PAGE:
Obvious signs to replace your walking shoes

Once you've found a good pair of walking shoes, it can be hard to say goodbye. But if you regularly wear your favorite shoes, know that they're not made to last forever.

Shoes wear out over time, and if you don't replace them, you risk developing various foot problems over time. So how do you know when it's finally time to get rid of them? We asked the experts about the red flags to watch out for. Read on to discover five signs that it's time to replace your walking shoes.

Shoes that bend in the wrong place

It might be easier to put on shoes that aren't too stiff, but that doesn't mean that very soft shoes are better for you. If your walking shoes bend in the midfoot rather than the front, they need to be replaced, according to Samantha Landau, DPM, a foot specialist and attending physician at the New York College of Podiatric Medicine in Orthopedics. “If the midfoot starts to bend, the shoe is no longer suitable for wear,” warns Landau. In this case, it probably means your shoe's midsole has compressed, Sandeep Singh, MD, an orthopedic surgeon at ClinicSpots, shares. “To the midsole, turn the show from heel to toe. If it bends easily or excessively, it means the midsole has lost its integrity and stability,” Singh explains. “When the midsole is compressed, your shoes lose their bounce and responsiveness, which can affect your comfort and performance.”

Cushioning is worn

The structural integrity of your shoe could also be compromised from the inside. Mauricio Garcia, MD, an orthopedic surgeon and project support coordinator for Hyper Arch Motion orthopedic , says you need to pay attention to whether the cushioning inside is flatter or less favorable over time. “The reduced cushioning inside the shoe fails to properly absorb the impact of each step,” warns Garcia. “This causes increased pressure on your feet and can contribute to foot discomfort, fatigue and potentially even structural problems.” As Josh Weight, a physiotherapist and director of Gravity Physio, further explains, you want your walking shoes to feel like you're walking on “fluffy marshmallows” at all times. “If you feel more like you're walking on concrete, that's a telltale sign that your shoes have lost their cushioning,” he says.

Shoes no longer fit

Many people don't realize that their feet can change size over time, Cameron Bennet, a qualified podiatrist and owner of My Podiatry, tells Best Life. “So a shoe that once fit perfectly may no longer fit you,” says Bennet. “Wearing shoes that don't fit properly can cause blisters, calluses, corns and ingrown toenails, as well as altering your gait, which can lead to ankle, knee, hip or back problems.” To check the fit of your walking shoes, Singh recommends putting them on and walking around for a few minutes. “You should feel comfortable and secure in your shoes, with enough room for your toes to move and your heel to stay in place,” she says. Or, you can also check the width and length of your walking shoes by tracing your foot on a piece of paper to compare with the outline of your shoes. “If your foot is wider or longer than the shoe, it means your shoes are too small for you,” Singh explains. “If your foot is narrower or shorter than the shoe, it means your shoes are too big for you.”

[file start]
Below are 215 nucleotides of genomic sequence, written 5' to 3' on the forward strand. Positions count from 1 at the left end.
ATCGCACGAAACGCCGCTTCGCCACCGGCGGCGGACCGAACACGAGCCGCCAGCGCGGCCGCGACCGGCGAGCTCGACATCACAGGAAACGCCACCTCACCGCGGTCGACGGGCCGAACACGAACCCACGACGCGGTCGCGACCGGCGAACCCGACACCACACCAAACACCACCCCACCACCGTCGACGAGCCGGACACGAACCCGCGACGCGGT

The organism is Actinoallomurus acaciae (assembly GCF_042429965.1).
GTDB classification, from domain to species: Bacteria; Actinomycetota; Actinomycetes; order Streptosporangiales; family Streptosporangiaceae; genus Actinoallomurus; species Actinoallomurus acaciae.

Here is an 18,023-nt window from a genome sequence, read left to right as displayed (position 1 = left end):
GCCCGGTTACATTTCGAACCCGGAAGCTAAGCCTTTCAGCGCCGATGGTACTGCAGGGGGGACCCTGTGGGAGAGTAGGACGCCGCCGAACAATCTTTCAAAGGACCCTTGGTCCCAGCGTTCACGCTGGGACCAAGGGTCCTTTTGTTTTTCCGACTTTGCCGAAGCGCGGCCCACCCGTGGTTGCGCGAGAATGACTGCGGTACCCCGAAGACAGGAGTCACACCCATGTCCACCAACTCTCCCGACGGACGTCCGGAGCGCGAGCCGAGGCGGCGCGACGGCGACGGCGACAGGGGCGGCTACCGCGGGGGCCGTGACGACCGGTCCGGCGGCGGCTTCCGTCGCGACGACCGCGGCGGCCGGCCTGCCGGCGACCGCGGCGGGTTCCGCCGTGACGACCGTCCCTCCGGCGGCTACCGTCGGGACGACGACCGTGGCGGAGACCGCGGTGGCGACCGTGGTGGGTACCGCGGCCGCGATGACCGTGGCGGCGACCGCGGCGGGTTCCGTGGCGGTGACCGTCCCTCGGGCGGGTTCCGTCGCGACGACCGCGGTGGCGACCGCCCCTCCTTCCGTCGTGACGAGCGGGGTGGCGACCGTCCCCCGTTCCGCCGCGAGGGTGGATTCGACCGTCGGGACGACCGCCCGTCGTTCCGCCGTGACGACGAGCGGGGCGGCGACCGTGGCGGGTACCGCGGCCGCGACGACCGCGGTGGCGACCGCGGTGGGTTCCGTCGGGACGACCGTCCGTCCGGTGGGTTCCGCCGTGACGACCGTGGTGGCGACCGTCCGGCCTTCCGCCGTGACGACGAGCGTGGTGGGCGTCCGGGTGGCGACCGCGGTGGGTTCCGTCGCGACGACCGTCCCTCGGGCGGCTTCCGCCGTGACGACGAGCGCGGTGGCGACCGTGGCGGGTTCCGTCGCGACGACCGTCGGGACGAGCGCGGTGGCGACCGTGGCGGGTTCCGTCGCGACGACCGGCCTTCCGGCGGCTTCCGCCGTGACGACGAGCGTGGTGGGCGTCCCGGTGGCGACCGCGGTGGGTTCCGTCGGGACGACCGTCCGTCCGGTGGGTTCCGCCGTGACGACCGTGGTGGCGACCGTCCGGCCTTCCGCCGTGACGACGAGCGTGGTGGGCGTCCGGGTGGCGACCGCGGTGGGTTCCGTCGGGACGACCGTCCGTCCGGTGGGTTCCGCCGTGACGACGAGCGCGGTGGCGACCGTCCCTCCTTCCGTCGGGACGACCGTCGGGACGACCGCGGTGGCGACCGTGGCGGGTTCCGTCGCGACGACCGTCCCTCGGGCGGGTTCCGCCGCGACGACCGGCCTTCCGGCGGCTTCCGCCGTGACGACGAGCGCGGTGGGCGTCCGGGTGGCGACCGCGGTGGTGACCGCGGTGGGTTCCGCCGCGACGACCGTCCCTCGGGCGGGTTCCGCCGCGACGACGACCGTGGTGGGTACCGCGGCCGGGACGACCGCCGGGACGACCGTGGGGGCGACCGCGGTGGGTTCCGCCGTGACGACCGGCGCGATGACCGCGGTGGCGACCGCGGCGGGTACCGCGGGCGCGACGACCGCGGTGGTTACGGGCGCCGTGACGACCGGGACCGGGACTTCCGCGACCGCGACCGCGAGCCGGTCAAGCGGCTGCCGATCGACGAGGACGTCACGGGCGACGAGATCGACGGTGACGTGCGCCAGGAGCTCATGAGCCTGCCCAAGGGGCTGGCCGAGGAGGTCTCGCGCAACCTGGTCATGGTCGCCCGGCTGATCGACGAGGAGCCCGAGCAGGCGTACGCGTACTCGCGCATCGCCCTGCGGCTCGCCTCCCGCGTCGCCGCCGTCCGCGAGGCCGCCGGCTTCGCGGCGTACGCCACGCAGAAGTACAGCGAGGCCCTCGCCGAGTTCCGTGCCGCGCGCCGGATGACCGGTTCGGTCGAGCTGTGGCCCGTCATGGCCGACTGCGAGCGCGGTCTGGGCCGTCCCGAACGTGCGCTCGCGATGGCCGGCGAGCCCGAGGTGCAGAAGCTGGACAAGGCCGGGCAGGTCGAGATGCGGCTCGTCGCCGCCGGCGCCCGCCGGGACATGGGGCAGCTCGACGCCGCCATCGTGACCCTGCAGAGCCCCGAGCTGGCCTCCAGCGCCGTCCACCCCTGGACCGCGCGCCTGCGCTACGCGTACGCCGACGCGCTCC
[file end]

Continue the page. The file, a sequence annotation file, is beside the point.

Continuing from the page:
Uneven wear patterns

The soles of your walking shoes will naturally wear out over time. But if this causes unevenness, that's a major red flag, according to Garcia. “Unusual wear , especially if the wear is in a specific area of the sole, are a good indicator that the shoe's support and alignment are failing,” he says. If you continue to wear walking shoes with uneven wear patterns, you could be putting yourself at risk in more ways than one. “Uneven wear patterns on soles can affect the distribution of forces when walking, resulting in imbalances, altered gait or abnormal walking mechanics, as well as increased stress on various parts of your feet that can lead to foot pain and injury,” Garcia says.

Visible shoe wear

Walking shoes are generally considered “worn out” if they've been used between 300 and 500 miles, Bruce Pinker, DPM, a board-certified podiatrist and foot surgeon, tells Best Life. But if you're not sure how long you've been walking in yours, take a look at the shoe itself. Is the heel counter worn? “Wearing the shoe with a worn heel counter, which is the area of the walking shoe behind the heel of the foot, can eventually lead to rubbing and irritation in the heel area,” says Pinker. You'll also want to check for visible wear on the shoe's fabric upper, Singh adds. “Look at the sides, front, back and top of the shoe and look for signs of wear. If you see holes, rips, tears, stains or loose spots, it's time to buy new shoes,” he said. “When the upper is damaged, your shoes lose their shape and fit, which can cause rubbing, pressure or irritation on your feet.”

In conclusion, if you notice any of these signs in your walking shoes, it's time to replace them. Worn shoes can lead to foot problems and even injury. It's important to keep your feet healthy by wearing the right shoes and replacing them regularly.

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